Nature's Lessons in Healing Trauma...

Waking the Tiger offers a new and hopeful vision of trauma. It views the human animal as a unique being, endowed with an instinctual capacity. It asks and answers an intriguing question: why are animals in the wild, though threatened routinely, rarely traumatized? By understanding the dynamics that make wild animals virtually immune to traumatic symptoms, the mystery of human trauma is revealed.

Waking the Tiger normalizes the symptoms of trauma and the steps needed to heal them. People are often traumatized by seemingly ordinary experiences. The reader is taken on a guided tour of the subtle, yet powerful impulses that govern our responses to overwhelming life events. To do this, it employs a series of exercises that help us focus on bodily sensations. Through heightened awareness of these sensations trauma can be healed.

From the Jacket

Waking the Tiger offers a new and hopeful vision of trauma. It views the human animal as a unique being, endowed with an instinctual capacity to heal as well as an intellectual spirit to harness this innate capacity. It asks and answers an intriguing question - why are animals in the wild, though threatened routinely, rarely traumatized? By understanding the dynamics that make wild animals virtually immune to traumatic symptoms, the mystery of human trauma is revealed. Waking the Tiger normalizes the symptoms of trauma and the steps needed to heal them.

About the Author

Peter Levine, Ph.D. is the originator and developer of Somatic Experiencing® and the Director of the Foundation for Human Enrichment. He holds doctorate degrees in both Medical Biophysics and Psychology. During his thirty year study of stress and trauma, Dr. Levine has contributed to a variety of scientific, medical, and popular publications. His book, Waking the Tiger: Healing Trauma is in its fifth printing and receiving wide international attention. Peter was a consultant for NASA during the development of the Space Shuttle, and has taught at hospitals and pain clinics in both Europe and the U.S., as well as at the Hopi Guidance Center in Arizona. He lives near Lyons, Colorado, on the banks of the St. Vrain River.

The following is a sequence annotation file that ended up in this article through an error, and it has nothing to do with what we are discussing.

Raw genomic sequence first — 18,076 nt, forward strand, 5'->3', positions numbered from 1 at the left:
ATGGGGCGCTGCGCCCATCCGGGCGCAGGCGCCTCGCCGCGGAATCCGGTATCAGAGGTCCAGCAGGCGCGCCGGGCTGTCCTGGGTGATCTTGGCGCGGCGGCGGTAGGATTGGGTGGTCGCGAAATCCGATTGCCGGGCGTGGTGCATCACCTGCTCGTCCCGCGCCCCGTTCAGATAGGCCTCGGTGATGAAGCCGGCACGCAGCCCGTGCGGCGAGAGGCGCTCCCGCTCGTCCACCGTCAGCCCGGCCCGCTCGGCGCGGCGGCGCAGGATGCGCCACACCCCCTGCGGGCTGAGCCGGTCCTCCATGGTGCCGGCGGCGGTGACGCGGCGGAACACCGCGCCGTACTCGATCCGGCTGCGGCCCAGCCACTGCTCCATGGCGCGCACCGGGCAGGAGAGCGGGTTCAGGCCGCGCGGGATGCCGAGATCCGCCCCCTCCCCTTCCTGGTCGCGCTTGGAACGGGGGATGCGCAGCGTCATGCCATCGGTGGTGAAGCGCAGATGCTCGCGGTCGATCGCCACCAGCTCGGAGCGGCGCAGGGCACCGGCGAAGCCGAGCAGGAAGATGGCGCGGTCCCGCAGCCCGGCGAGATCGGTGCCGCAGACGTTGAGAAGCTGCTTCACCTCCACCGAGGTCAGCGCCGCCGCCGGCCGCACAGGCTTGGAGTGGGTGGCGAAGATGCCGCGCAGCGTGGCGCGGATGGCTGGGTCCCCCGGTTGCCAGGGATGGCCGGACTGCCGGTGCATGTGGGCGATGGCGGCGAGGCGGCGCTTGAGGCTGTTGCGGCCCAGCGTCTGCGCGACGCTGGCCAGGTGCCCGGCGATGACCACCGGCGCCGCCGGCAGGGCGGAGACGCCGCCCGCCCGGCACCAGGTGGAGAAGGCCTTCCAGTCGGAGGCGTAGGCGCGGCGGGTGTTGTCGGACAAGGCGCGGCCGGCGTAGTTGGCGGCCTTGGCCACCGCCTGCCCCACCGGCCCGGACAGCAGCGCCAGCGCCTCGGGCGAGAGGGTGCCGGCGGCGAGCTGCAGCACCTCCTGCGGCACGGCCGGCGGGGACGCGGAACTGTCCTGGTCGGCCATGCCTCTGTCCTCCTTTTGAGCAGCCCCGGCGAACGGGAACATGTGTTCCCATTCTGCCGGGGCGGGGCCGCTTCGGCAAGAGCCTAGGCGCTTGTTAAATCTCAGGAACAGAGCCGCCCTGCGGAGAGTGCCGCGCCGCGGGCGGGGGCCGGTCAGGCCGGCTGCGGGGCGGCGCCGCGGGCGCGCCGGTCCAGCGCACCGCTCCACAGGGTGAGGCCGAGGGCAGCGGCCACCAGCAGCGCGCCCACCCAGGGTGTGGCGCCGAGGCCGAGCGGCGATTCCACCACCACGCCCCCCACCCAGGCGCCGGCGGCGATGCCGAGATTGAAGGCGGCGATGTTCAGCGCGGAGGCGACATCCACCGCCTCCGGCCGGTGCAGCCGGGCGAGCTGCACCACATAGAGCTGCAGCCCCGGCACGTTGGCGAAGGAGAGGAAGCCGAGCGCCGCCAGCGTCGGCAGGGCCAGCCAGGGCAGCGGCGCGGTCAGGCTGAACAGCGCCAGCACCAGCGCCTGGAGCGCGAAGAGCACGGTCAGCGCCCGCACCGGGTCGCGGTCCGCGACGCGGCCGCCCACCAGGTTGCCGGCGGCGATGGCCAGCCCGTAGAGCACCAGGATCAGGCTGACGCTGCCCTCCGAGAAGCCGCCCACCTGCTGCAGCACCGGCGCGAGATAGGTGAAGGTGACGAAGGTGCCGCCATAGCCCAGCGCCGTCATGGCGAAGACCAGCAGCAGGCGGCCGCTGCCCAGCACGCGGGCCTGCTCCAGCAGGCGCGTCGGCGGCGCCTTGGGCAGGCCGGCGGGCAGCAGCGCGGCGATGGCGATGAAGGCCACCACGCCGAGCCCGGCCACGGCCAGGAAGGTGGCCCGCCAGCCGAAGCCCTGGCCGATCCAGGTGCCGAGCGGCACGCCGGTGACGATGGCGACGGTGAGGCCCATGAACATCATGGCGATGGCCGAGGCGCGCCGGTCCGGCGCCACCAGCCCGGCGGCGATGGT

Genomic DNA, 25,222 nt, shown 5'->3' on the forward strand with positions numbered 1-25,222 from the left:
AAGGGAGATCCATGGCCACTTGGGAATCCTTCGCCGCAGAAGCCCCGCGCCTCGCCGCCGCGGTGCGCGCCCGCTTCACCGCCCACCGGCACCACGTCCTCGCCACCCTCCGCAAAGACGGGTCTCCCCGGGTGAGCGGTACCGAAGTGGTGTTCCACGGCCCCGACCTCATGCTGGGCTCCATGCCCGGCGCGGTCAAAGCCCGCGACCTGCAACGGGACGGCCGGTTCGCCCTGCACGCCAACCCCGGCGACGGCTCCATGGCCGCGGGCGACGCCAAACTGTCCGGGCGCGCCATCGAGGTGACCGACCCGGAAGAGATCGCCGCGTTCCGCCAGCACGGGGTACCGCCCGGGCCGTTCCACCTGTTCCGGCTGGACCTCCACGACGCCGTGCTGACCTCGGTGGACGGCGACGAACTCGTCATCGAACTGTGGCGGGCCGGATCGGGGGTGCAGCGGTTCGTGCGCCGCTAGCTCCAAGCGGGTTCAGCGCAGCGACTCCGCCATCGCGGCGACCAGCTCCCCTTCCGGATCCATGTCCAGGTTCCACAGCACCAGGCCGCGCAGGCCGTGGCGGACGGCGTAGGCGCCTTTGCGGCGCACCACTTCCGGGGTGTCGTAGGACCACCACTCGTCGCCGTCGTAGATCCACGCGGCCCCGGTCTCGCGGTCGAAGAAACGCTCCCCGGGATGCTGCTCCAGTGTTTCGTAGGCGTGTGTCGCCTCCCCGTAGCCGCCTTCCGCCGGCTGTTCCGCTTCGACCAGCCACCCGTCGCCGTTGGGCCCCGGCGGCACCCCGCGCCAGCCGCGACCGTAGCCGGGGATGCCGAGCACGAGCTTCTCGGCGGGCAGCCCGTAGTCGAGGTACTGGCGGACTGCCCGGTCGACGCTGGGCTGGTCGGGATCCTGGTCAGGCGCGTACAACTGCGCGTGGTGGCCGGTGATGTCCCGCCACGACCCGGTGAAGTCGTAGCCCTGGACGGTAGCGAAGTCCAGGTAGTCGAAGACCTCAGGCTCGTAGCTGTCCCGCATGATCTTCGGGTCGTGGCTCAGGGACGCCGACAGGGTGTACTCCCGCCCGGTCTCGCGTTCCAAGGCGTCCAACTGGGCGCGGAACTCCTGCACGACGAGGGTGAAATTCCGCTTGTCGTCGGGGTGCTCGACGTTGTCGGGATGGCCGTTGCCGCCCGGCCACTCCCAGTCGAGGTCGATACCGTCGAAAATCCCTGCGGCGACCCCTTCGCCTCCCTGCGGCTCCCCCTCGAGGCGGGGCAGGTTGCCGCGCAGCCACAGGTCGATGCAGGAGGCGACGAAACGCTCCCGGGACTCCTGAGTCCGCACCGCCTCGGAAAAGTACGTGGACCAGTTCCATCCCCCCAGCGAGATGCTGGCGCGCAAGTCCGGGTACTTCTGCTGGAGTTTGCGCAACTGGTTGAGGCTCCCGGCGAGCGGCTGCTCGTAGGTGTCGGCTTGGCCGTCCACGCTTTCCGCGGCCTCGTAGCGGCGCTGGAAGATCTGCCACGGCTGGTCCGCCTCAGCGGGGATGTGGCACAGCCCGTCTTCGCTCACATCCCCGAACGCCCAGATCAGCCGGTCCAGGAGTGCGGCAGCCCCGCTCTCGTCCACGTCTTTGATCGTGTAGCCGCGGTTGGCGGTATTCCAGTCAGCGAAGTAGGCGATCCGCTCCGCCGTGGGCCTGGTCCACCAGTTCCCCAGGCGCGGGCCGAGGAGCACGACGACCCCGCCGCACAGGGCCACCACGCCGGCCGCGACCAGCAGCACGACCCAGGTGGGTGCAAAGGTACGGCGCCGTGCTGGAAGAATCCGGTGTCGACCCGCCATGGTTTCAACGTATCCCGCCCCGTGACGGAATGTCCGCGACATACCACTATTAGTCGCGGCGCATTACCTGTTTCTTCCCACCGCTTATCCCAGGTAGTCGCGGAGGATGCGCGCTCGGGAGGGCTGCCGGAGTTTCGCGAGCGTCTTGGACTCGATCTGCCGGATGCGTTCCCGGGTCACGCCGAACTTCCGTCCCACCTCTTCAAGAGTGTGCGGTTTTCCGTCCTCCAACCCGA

From Our Editors

Waking the Tiger offers a new and hopeful vision of trauma. It views the human animal as a unique being, endowed with an instinctual capacity to heal as well as an intellectual spirit to harness this innate capacity. It asks and answers an intriguing question - why are animals in the wild, though threatened routinely, rarely traumatized? By understanding the dynamics that make wild animals virtually immune to traumatic symptoms, the mystery of human trauma is revealed. Waking the Tiger normalizes the symptoms of trauma and the steps needed to heal them

Editorial Reviews

"Every life contains difficulties we are not prepared for. Read, learn, and be prepared for life and healing."
—Bernard S. Siegal, M.D., Author of Love, Medicine & Miracles and Peace, Love, and Healing

"Fascinating! Amazing! A revolutionary exploration of the effects and causes of trauma."
—Mira Rothenberg, Director Emeritus of Blueberry Treatment Centers for Disturbed Children, Author of Children With Emerald Eyes

"It is a most important book. Quite possibly a work of genius."
—Ron Kurtz, Author of Body Reveals and Body-Centered Psychotherapy

"Levine effectively argues that the body is healer and that psychological scars of trauma are reversible—but only if we listen to the voices of our body." 
—Stephen W. Porges, Ph.D., Professor of Human Development and Psychology, University of Maryland
 
"A vital contribution to the exciting emerging science of mind/body interaction in the treatment of disease."
—Robert C. Scaer, M.D., Neurology, Medical Director, Rehabilitation Services, Boulder Community Hospital

"Peter Levine’s work is visionary common sense, pure and simple."
—Laura Huxley, lifetime partner and collaborator of Aldous Huxley
 
“[Waking the Tiger] is an excellent resource for those who have been traumatized or know someone who suffers from trauma, like a soldier returning from war. Finally, there is help that doesn’t ask us to relive what happened and re-experience the pain. Instead, it follows the body’s wisdom in its search for renewal and healing.”
Soaring Again